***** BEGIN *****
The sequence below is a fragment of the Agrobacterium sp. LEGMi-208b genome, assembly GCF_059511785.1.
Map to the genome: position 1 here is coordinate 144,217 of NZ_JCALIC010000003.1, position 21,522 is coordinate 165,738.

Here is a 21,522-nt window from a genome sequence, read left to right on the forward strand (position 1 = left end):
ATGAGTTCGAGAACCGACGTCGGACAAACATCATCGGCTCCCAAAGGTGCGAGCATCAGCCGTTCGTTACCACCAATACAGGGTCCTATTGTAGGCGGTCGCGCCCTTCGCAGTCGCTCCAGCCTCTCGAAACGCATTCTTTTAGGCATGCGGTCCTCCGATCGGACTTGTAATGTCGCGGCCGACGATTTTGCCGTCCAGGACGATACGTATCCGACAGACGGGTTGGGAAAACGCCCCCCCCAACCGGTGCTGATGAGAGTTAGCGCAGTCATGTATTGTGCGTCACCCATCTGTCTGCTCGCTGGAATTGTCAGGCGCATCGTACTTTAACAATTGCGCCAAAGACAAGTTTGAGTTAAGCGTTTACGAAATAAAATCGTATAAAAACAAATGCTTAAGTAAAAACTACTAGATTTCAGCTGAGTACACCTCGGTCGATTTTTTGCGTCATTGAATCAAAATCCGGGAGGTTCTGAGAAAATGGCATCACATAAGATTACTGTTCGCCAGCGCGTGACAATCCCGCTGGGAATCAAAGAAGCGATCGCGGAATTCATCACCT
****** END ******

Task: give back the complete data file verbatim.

The sequence below is a fragment of the Agrobacterium sp. LEGMi-208b genome, assembly GCF_059511785.1.
Map to the genome: position 1 here is coordinate 144,217 of NZ_JCALIC010000003.1, position 21,522 is coordinate 165,738.

Here is a 21,522-nt window from a genome sequence, read left to right on the forward strand (position 1 = left end):
ATGAGTTCGAGAACCGACGTCGGACAAACATCATCGGCTCCCAAAGGTGCGAGCATCAGCCGTTCGTTACCACCAATACAGGGTCCTATTGTAGGCGGTCGCGCCCTTCGCAGTCGCTCCAGCCTCTCGAAACGCATTCTTTTAGGCATGCGGTCCTCCGATCGGACTTGTAATGTCGCGGCCGACGATTTTGCCGTCCAGGACGATACGTATCCGACAGACGGGTTGGGAAAACGCCCCCCCCAACCGGTGCTGATGAGAGTTAGCGCAGTCATGTATTGTGCGTCACCCATCTGTCTGCTCGCTGGAATTGTCAGGCGCATCGTACTTTAACAATTGCGCCAAAGACAAGTTTGAGTTAAGCGTTTACGAAATAAAATCGTATAAAAACAAATGCTTAAGTAAAAACTACTAGATTTCAGCTGAGTACACCTCGGTCGATTTTTTGCGTCATTGAATCAAAATCCGGGAGGTTCTGAGAAAATGGCATCACATAAGATTACTGTTCGCCAGCGCGTGACAATCCCGCTGGGAATCAAAGAAGCGATCGCGGAATTCATCACCT